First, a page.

In this step, each side of each trunk QuadBox is set to either the source side or the destination side. This step is initiated once a communication session between a source and a destination is started. In other words, the step is performed while the first traffic frame is delivered from the source to the destination of the communication session. When the source sends the first HSR frame to the destination, the frame is flooded into all the rings in the network (as occurs in the standard HSR protocol). When a trunk QuadBox receives the first frame of the communication session, the trunk QuadBox sets the side from which the frame is received to the source side and sets the other side to the destination side, as shown in Figure 9.

3.3.2. Locking Step

This step locks the destination sides of any QuadBoxes that are not used to deliver unicast traffic frames from the source to the destination. Once the destination receives the first HSR frame sent by the source, the destination initiates the locking step by sending a “locking” message back to the source. Only trunk QuadBoxes process and forward the locking message, whereas access QuadBoxes discard the message. When a trunk QuadBox receives a locking message, it checks if the side from that the locking message has been received is the source side or the destination side:
  • If the received side is the destination side, then the QuadBox does not lock its destination side.
  • If the received side is the source side, then the QuadBox locks its destination side.
The trunk QuadBox then forwards the received locking message over its ports, except for the received port and the locked ports, which belong to the locked destination side. Figure 10 shows the process of checking and locking destination sides based on receiving the locking message at trunk QuadBoxes.

3.4. Operations of the Proposed EFA

The EFA consists of two phases as shown in Figure 11, including locking phase and filtering phase. The locking phase occurs during the forwarding process of the first frame. In this phase, the EFA checks and locks access and trunk QuadBoxes that connect to unused DANH and QuadBox rings, respectively. The locking phase is followed by the filtering phase that starts when the second frame is sent. In the filtering phase, the EFA does not forward unicast frames into unused DANH and QuadBox rings.
At the first frame, the network will work in the same way as the standard HSR protocol. From the second frame, unicast frames will be forwarded and filtered under the EFA effect. In the locking phase, when the source sends the first frame of a communication session to the destination, the frame is flooded in the whole network. During delivery of the first frame, access QuadBoxes use the PL technique to check their DANH rings and lock their DANH sides if their DANH rings do not contain the destination. Once the destination receives the first unicast frame, the destination sends a locking message back to the source. Upon receiving the locking message, trunk QuadBoxes use the FQR technique to check and lock their destination sides, if needed. Access QuadBoxes discard the locking message they have received. At that time, QuadBoxes have locked sides that are not used to forward unicast frames from the source to the destination. In the filtering phase, the next frames will not be forwarded into any DANH and QuadBox rings that are connected to locked DANH sides and locked destination sides. In addition, the EFA uses the QR technique to remove any duplicated unicast frames from rings. Figure 12 illustrates the process of forwarding unicast frames from source 1 to destination 10 in the sample HSR network.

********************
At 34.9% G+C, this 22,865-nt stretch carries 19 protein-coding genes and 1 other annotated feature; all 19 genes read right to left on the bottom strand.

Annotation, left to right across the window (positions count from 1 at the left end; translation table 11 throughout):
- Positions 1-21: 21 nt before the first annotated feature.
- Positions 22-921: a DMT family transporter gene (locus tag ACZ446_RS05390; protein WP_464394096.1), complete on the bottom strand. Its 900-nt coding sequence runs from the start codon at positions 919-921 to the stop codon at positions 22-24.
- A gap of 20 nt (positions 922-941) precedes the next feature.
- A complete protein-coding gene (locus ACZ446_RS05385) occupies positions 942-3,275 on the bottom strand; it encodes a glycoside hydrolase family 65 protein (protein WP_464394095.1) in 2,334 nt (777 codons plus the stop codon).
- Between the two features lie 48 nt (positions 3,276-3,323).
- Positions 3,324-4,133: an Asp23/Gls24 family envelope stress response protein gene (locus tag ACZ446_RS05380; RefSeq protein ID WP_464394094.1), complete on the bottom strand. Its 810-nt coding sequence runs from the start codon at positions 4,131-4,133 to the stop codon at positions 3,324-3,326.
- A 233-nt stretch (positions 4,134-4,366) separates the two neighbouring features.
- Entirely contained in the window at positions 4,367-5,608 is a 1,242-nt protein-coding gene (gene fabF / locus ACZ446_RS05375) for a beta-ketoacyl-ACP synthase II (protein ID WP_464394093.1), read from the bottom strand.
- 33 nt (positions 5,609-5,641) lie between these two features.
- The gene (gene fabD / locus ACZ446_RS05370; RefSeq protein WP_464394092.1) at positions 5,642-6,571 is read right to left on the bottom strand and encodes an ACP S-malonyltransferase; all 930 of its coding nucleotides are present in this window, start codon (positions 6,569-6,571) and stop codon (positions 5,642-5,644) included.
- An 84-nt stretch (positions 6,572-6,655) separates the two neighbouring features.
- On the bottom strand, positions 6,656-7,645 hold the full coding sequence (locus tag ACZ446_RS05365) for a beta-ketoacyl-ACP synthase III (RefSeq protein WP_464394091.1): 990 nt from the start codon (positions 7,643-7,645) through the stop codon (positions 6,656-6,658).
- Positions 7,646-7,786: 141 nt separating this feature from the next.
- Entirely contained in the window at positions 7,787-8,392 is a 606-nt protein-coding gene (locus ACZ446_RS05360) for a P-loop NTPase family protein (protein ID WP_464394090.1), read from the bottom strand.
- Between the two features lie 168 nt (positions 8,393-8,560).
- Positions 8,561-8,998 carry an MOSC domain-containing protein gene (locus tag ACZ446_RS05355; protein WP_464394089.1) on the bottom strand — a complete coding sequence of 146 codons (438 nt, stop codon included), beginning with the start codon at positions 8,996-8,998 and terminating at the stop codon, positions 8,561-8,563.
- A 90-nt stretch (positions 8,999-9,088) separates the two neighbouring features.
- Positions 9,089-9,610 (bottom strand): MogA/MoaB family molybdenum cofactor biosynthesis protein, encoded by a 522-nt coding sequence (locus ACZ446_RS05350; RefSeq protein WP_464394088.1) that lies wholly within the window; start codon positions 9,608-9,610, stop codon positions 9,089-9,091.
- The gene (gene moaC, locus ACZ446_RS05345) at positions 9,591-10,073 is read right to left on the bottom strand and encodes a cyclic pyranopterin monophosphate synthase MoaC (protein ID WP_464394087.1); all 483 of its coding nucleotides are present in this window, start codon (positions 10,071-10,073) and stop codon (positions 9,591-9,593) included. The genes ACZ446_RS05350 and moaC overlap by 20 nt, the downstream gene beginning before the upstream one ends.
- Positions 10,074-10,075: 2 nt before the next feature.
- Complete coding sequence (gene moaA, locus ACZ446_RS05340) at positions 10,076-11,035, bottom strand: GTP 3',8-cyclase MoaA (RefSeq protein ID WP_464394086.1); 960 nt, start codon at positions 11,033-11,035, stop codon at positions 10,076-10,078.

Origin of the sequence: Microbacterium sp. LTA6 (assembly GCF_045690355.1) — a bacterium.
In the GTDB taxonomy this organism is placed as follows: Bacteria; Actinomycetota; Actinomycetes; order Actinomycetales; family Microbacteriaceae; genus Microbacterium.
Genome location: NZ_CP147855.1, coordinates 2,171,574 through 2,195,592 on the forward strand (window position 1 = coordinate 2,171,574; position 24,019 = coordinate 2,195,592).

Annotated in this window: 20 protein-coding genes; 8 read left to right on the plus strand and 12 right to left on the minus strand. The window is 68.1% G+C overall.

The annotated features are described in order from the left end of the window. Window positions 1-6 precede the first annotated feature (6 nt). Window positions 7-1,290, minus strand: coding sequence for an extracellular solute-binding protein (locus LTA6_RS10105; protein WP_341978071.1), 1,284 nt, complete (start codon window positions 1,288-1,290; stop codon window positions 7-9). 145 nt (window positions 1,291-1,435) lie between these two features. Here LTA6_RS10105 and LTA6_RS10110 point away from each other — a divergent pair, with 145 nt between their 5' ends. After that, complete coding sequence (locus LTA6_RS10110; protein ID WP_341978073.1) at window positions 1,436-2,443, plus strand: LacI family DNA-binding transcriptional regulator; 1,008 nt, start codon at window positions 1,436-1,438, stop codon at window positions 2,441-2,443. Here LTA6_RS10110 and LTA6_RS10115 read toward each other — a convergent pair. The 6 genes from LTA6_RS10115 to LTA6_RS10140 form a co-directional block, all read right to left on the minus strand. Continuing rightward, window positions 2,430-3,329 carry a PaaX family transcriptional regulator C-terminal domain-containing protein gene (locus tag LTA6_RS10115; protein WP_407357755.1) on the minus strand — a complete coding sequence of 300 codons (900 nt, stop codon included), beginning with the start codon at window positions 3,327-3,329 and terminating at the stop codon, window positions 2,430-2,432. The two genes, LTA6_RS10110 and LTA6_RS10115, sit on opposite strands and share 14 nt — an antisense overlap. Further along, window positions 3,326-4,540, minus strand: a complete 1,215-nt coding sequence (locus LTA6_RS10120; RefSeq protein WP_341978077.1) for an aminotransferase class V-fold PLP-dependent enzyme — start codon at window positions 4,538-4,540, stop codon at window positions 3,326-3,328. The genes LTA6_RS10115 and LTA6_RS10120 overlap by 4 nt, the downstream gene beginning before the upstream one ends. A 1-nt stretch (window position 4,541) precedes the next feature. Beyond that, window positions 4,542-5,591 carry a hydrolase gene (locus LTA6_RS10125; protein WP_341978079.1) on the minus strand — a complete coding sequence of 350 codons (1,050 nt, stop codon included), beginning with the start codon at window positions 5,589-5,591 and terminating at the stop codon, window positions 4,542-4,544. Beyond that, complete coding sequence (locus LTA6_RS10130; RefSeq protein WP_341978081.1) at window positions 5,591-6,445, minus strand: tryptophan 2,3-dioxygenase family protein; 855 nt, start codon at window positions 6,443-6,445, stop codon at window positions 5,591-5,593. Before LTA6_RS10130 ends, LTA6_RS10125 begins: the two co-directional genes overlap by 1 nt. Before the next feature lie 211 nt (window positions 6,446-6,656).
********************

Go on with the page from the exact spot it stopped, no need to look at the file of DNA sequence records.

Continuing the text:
4. Performance Analysis

In this section, network traffic performance of EFA is first analyzed and compared with that of the standard HSR protocol and existing techniques. Control overhead performance of EFA is then analyzed and compared with that of the FHT technique.

4.1. Network Traffic Performance

This section describes the network traffic performance analysis of EFA compared to the standard HSR and existing techniques, including QR, PL, QRPL, and FHT.
In this paper, to analyze and evaluate traffic performance, network traffic was chosen as a performance metric. Network traffic is defined as the total number of frame copies that travel on links and that are received by nodes in the network. When a unicast frame is sent from a source to a destination in a network, the network traffic is the total number of the frame’s copies that are delivered and received in the network.

4.1.1. Under the Standard HSR Protocol

Let n t H S R 1 be network traffic when a source node sends a unicast frame to a destination node under the standard HSR protocol. n t H S R 1 is calculated as follows:
n t H S R 1 = i N R 2 n i n D
where n D is the number of nodes in the destination DANH ring, n i is the number of nodes in the ith ring, and N R is a set of all rings in the network.
Generally, network traffic when a source node sends N unicast frames to a destination node under the standard HSR protocol, denoted by n t H S R , is determined by:
n t H S R = N ( i N R 2 n i n D )

4.1.2. Under the QR Technique

When a source node sends a unicast frame to a destination node, network traffic under the QR technique, denoted by n t Q R 1 , is calculated by:
n t Q R 1 = i N R n i
Generally, network traffic when a source node sends N unicast frames to a destination node under the QR technique, denoted by n t Q R , is determined as follows:
n t Q R = N i N R n i

4.1.3. Under the PL Technique

Network traffic when a source node sends the first unicast frame to a destination node under the PL technique, denoted by n t P L 1 , can be calculated using Equation (1):
n t P L 1 = i N R 2 n i n D
Network traffic when the source node sends the kth unicast frame (k ≥ 2) to the destination node under the PL technique, denoted by n t P L k , is determined as follows:
n t P L k = i Q R 2 n i + 2 n S + n D